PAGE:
Monday, May 12, 2014

Merkel's austerity policies should be on trial in this month's European elections

With the European Parliamentary election coming in two weeks on May 25, a new poll shows that 70% of Austrians think the EU is on the wrong course.

Conrad Seidl, 70 Prozent der Österreicher sehen EU auf falschem Kurs Der Standard 11.05.2014

And it's not just Austria. It's France, too: Marcel Leubecher, Nur jeder dritte Franzose will in der EU bleiben Die Welt 12.05.2014. The British company YouGov did a poll for Die Welt that found only 34% in France saying they favored continuing French membership in the EU, with 33% opposed and 33% offering no opinion. This is not good news for the EU!

In non-eurozone member, the pool found 39% favoring, 38% opposed and 23% giving no opinion either way.

In Germany, where Angela Merkel has so far successfully made the euro a tool that favors Germany while devastating the economies of Cyrus, Greece, Ireland, Italy, Portugal and Spain, 57% support staying in the EU, 23% oppose and 20% express no opinion.

And what are the two leading candidates for the European conservative and Social Democratic parties, the center-right and the center-left, proposing to do about this dire situation? Repeat clicheed bromides, apparently.

Profil intereviews them, Europawahlen: Martin Schulz und Jean-Claude Juncker im Interview Profil 10.05.2014, Angie-bot Juncker for the conservatives, Angei-bot Schulz for the social democrats.

At this point, the only meaningful pro-Europe (pro-EU) position is one that opposes Angela Merkel's austerity policies. The rest is hot air at this juncture.

And both Juncker and Schulz offer hot air. Juncker wants Cyrus, France, Greece, Ireland, Italy, Portugal and Spain to soldier on with the ruinous austerity policies that have demonstrated their devastating consequences since 2009 and their failure to achieve even their stated purpose of reducing the burden of public debt relative to GDP about as clearly as any economic theory could prove or discredit itself. For Juncker to say what the EU needs to continue with "reforms," the currently poisoned term Angie-bots use to refer to her Herbert Hoover/Heinrich Brüning shows a complete lack of seriousness in preserving the EU as a democratic institution. It can continue on this road, but only by severely curbing the democratic part.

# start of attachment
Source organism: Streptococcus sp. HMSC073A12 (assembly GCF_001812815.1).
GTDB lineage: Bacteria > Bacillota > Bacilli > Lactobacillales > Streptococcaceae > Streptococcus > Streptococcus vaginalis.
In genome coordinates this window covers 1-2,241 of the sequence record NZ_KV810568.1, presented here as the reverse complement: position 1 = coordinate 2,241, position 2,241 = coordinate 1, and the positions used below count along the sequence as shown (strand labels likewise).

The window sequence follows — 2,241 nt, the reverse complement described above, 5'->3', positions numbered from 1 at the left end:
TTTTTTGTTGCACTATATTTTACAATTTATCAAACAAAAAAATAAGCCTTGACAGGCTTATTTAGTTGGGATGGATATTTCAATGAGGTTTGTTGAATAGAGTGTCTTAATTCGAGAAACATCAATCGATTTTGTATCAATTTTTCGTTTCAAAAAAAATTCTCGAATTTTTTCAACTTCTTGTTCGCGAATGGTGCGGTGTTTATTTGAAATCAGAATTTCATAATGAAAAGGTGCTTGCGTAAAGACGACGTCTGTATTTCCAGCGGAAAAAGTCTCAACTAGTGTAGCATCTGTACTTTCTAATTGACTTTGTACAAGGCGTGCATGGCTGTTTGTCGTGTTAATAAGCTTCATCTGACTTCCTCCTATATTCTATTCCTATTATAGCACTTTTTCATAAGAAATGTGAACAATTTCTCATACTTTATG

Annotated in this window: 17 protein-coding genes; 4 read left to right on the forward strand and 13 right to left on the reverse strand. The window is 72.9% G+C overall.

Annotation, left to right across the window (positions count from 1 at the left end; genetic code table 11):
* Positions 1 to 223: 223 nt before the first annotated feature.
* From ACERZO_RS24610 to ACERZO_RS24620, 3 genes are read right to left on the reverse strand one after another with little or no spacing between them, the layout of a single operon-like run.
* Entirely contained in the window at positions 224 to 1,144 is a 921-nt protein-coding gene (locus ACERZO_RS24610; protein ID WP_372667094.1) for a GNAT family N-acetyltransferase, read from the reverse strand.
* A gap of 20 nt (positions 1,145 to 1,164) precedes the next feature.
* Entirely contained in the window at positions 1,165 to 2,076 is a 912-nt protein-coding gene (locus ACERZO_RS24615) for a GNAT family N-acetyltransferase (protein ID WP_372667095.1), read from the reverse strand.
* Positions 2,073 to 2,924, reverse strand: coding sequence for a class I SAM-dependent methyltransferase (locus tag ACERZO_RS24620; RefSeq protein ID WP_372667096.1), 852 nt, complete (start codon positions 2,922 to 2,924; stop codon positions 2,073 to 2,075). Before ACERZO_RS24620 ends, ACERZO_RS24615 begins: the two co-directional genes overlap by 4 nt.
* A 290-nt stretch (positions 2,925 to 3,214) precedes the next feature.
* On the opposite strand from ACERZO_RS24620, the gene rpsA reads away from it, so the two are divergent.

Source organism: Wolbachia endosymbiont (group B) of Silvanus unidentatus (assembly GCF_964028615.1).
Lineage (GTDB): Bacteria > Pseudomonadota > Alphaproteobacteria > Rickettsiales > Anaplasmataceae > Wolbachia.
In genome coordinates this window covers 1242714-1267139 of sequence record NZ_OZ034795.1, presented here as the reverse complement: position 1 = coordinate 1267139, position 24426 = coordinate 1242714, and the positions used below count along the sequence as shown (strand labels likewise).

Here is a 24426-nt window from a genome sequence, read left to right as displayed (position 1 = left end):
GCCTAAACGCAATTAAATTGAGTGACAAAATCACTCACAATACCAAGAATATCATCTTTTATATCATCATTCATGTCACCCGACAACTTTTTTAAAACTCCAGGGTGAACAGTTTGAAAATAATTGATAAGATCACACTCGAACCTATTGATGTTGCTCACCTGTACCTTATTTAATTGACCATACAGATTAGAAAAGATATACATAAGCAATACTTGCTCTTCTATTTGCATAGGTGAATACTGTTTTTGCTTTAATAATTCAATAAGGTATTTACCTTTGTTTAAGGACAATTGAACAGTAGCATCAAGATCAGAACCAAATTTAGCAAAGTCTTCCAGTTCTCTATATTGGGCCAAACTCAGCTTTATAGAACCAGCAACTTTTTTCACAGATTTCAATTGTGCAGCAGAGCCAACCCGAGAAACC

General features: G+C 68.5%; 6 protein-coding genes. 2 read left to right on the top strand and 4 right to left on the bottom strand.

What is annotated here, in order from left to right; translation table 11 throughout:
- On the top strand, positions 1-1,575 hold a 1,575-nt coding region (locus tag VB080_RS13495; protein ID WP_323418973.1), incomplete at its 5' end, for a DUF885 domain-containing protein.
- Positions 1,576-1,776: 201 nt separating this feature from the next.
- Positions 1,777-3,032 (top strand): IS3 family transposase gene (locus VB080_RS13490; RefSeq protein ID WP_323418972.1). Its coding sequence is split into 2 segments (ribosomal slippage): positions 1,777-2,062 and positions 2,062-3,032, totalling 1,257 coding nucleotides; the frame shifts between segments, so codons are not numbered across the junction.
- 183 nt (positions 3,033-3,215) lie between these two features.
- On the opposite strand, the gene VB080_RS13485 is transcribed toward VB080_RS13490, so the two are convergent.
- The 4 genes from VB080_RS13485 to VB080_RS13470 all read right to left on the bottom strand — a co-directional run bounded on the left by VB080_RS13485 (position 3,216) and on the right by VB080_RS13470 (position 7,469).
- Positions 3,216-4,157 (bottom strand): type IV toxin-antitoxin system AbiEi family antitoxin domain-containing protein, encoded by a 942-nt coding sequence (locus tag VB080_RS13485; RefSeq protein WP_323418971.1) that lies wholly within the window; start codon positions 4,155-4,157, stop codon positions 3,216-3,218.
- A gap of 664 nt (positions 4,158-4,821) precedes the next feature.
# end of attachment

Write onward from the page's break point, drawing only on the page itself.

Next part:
Schultz' position is basically the same, only slightly more worker-friendly on the margins, and there's no real reason to take those qualifications seriously. Any leader that is seriously pro-Europe at this point has to be opposed to Merkel's austerity politics. Schultz and his German Social Democratic Party (SPD) support them, and has since 2009. The SPD is currently the junior partner in Merkel's Grand Coalition (GroKo) government, completely in support of the basic lines of her Hoover/Brüning austerity policies. Juncker and Schultz are loyal servants of Merkel and the business lobbies.

I sometimes surprise myself at how harshly I'm judging the SPD in particular. But it's hard to come to any other conclusion. Because the only meaningful pro-Europe (pro-EU) position is one that opposes Angela Merkel's austerity policies.

Schultz repeats the left-neoliberal bromides that we've been hearing from US Democrats for two decades now. We need better jobs, so we should coddle business with less regulation and lower taxes. Especially small and medium businesses. (Otherwise you might think we're just corporates 'hos.) We need "targeted investment, research and development and a reindustrialization strategy," Angie-bot Schultz says. Also we'll say "justice" now and then. And we'll at least talk about cracking down on tax evaders.

Meanwhile, in the real existing eurozone deflation/lowflation gas taken hold, i.e., prolonged economic stagnation. Wolfgang Münchau reads the ECB's latest positions as indicating they are about to start charging actual negative interest, i.e., charging banks money to hold their money for them. (Wie negative Zinsen die Krisenkosten verschleiern Spiegel Online 12.05.2014) This is in hopes of getting banks to loan more money to businesses. But businesses need demand for their products and services to expand. Prolonged periods of stagnation do not provide those. And Merkel's Hoover/Brüning austerity policies offer no short-term hope for jump-starting an economy stuck in deflation/lowflation.

As Paul Krugman warns, "Exiting deflation or lowflation is really, really hard, which is why you never want to go there." (Already in the Lowflation Trap 05/10/2014)

Austria's lead Social Democratic candidate for the national representation in the European Parliament, Eugen Freund, has a problemita. His name popped up in the files of the old Yugoslavian secret police as a potential contact. But it's all pretty vague and he roundly denies having had any such contacts. (Freund weist Vorwurf der Geheimdienstmitarbeit zurück Der Standard 12. Mai 2014)

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